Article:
The problems in the Eurozone are not a side effect of the Global Crisis but rather date back to the Maastricht treaty. This chapter proposes a few possible remedies. First, it is necessary to make debt restructuring possible within the Eurozone. In particular, the risk loop between sovereigns and banks needs to be stopped through more diversified balance sheets. The second suggestion involves more shared sovereignty, not only for debtor countries, but also for creditors. At a minimum, the Eurozone needs a fiscal backstop for its banking union.
Agnès Benassy-Quéré, Monday, September 7, 2015
Kaushik Basu, Joseph Stiglitz, Thursday, January 2, 2014
The Eurozone crisis exposed weaknesses in the Eurozone’s design. This column – by Nobelist Joe Stiglitz and World Bank Chief Economist Kaushik Basu – argues that the Eurozone’s financial architecture can be improved by amending the Treaty of Lisbon to permit appropriately structured cross-country liability for sovereign debt incurred by EZ members.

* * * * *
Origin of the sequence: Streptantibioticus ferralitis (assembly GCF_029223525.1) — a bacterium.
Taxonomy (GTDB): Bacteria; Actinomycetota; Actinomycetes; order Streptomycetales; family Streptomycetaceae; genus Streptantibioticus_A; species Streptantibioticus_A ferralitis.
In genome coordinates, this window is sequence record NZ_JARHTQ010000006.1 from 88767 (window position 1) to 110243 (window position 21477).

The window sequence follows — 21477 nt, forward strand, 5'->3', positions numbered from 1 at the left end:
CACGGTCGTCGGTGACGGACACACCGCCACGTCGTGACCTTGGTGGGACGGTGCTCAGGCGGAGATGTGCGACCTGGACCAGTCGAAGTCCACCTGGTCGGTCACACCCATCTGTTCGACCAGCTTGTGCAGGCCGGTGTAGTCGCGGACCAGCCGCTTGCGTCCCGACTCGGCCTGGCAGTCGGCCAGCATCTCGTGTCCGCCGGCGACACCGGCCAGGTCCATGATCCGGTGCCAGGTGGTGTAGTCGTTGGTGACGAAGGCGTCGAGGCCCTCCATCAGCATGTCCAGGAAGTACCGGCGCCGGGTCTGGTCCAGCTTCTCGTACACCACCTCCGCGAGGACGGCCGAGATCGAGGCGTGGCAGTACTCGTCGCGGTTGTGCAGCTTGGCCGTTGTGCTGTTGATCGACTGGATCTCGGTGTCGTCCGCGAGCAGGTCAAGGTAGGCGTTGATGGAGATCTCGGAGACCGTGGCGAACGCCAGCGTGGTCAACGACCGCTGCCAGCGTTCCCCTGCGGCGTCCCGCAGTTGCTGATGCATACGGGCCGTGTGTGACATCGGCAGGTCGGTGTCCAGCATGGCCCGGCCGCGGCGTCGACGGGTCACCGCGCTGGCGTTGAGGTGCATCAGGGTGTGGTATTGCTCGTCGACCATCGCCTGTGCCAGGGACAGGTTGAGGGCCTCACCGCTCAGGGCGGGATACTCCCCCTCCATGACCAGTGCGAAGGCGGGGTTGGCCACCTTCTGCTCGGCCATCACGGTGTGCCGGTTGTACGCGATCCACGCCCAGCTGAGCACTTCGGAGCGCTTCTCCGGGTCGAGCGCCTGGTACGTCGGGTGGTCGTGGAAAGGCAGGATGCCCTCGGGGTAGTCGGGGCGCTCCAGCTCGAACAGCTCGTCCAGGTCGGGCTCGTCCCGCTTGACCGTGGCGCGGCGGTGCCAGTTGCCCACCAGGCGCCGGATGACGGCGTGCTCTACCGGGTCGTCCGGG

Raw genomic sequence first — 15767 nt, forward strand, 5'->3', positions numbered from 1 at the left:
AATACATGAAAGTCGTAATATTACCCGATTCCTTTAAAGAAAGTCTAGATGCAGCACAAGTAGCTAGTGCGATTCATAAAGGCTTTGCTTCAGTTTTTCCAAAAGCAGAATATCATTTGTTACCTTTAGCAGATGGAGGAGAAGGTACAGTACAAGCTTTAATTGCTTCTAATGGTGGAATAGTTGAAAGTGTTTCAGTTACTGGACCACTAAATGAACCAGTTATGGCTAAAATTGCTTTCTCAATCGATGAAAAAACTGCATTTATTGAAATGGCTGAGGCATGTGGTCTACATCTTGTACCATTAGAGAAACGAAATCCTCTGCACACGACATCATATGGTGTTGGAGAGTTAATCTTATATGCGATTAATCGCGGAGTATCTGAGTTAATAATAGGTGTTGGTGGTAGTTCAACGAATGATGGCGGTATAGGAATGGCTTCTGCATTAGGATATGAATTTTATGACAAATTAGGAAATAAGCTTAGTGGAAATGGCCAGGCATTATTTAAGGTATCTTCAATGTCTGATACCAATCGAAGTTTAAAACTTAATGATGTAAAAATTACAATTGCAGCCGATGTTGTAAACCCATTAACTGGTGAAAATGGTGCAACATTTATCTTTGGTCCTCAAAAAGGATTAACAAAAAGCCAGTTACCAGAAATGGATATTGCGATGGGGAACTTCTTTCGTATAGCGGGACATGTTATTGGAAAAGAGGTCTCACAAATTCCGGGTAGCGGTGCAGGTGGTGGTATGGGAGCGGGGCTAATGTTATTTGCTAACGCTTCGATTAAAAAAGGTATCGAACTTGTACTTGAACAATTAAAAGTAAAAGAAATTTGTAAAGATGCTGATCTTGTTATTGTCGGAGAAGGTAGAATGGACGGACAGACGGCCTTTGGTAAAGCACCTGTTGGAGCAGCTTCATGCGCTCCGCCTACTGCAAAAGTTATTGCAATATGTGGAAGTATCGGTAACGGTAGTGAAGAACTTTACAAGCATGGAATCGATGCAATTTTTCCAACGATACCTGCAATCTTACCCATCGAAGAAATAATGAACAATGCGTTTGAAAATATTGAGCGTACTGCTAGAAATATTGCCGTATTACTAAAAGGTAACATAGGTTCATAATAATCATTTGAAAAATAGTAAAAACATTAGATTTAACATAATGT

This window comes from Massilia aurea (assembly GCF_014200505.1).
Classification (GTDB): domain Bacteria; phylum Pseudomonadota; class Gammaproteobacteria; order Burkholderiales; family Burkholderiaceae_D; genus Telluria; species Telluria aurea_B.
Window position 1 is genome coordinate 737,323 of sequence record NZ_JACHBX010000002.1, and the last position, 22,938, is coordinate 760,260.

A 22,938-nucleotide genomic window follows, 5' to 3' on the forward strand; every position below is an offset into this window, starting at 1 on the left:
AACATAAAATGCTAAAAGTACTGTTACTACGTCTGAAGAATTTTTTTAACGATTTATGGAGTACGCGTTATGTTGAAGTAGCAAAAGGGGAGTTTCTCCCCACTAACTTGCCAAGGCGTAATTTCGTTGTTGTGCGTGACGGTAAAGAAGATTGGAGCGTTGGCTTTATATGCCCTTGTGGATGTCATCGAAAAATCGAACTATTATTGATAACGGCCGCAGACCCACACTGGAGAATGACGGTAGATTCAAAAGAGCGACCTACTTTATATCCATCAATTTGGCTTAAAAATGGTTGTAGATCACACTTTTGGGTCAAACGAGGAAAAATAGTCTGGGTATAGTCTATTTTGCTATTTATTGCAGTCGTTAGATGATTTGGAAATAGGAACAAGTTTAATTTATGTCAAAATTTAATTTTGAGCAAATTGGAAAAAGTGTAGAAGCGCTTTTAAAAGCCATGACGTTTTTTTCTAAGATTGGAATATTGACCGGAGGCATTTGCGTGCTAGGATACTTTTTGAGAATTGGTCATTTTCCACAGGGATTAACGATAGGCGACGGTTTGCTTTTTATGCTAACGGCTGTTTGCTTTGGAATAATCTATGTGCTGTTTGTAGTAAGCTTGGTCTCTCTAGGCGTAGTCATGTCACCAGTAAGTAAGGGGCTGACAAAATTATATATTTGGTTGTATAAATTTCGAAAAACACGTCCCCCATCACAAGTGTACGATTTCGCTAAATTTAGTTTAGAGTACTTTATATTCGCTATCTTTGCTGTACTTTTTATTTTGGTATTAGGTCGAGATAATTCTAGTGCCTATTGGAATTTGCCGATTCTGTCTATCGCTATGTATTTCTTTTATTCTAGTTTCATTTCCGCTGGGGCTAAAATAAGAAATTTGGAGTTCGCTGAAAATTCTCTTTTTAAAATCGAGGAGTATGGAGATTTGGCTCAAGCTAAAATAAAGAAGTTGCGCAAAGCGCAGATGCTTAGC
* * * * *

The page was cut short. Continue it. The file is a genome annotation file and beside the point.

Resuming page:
Hans-Werner Sinn, Friday, June 22, 2007
Seigniorage is generated when a central bank creates money and gives it to the private sector in exchange for interest-bearing assets. Under the Maastricht Treaty, the interest earnings are distributed according to country size, but given the dominant role of the DM before the euro, this allocation rule cost Germany about €30 billion.